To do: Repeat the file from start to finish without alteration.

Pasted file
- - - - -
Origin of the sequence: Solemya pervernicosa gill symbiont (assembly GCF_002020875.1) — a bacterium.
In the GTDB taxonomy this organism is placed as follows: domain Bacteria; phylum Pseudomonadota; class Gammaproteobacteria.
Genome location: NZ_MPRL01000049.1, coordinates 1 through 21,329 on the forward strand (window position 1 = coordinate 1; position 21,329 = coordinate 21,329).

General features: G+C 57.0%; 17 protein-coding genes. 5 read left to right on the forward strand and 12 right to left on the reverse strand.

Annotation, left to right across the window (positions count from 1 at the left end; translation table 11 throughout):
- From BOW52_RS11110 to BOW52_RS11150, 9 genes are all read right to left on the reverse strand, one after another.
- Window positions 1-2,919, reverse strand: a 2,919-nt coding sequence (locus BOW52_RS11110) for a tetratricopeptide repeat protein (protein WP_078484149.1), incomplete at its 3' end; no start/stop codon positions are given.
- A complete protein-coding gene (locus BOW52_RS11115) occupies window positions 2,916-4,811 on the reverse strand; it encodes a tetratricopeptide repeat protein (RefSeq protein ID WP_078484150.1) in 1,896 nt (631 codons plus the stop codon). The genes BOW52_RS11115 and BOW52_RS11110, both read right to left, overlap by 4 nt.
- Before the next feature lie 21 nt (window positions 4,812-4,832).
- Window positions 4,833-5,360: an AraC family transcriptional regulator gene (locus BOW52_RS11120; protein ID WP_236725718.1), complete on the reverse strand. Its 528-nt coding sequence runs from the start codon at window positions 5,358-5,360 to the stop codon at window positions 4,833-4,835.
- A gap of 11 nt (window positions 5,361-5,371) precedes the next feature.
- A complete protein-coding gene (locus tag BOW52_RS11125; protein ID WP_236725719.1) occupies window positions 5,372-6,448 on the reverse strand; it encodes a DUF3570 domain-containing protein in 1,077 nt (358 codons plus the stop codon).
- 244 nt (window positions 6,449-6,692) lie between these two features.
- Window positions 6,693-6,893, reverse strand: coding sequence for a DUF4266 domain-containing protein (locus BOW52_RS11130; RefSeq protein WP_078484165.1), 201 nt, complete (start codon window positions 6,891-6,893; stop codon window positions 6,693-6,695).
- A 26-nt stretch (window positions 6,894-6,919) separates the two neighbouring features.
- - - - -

Origin of the sequence: Solemya pervernicosa gill symbiont (assembly GCF_002020875.1) — a bacterium.
In the GTDB taxonomy this organism is placed as follows: domain Bacteria; phylum Pseudomonadota; class Gammaproteobacteria.
Genome location: NZ_MPRL01000049.1, coordinates 1 through 21,329 on the forward strand (window position 1 = coordinate 1; position 21,329 = coordinate 21,329).

General features: G+C 57.0%; 17 protein-coding genes. 5 read left to right on the forward strand and 12 right to left on the reverse strand.

Annotation, left to right across the window (positions count from 1 at the left end; translation table 11 throughout):
- From BOW52_RS11110 to BOW52_RS11150, 9 genes are all read right to left on the reverse strand, one after another.
- Window positions 1-2,919, reverse strand: a 2,919-nt coding sequence (locus BOW52_RS11110) for a tetratricopeptide repeat protein (protein WP_078484149.1), incomplete at its 3' end; no start/stop codon positions are given.
- A complete protein-coding gene (locus BOW52_RS11115) occupies window positions 2,916-4,811 on the reverse strand; it encodes a tetratricopeptide repeat protein (RefSeq protein ID WP_078484150.1) in 1,896 nt (631 codons plus the stop codon). The genes BOW52_RS11115 and BOW52_RS11110, both read right to left, overlap by 4 nt.
- Before the next feature lie 21 nt (window positions 4,812-4,832).
- Window positions 4,833-5,360: an AraC family transcriptional regulator gene (locus BOW52_RS11120; protein ID WP_236725718.1), complete on the reverse strand. Its 528-nt coding sequence runs from the start codon at window positions 5,358-5,360 to the stop codon at window positions 4,833-4,835.
- A gap of 11 nt (window positions 5,361-5,371) precedes the next feature.
- A complete protein-coding gene (locus tag BOW52_RS11125; protein ID WP_236725719.1) occupies window positions 5,372-6,448 on the reverse strand; it encodes a DUF3570 domain-containing protein in 1,077 nt (358 codons plus the stop codon).
- 244 nt (window positions 6,449-6,692) lie between these two features.
- Window positions 6,693-6,893, reverse strand: coding sequence for a DUF4266 domain-containing protein (locus BOW52_RS11130; RefSeq protein WP_078484165.1), 201 nt, complete (start codon window positions 6,891-6,893; stop codon window positions 6,693-6,695).
- A 26-nt stretch (window positions 6,894-6,919) separates the two neighbouring features.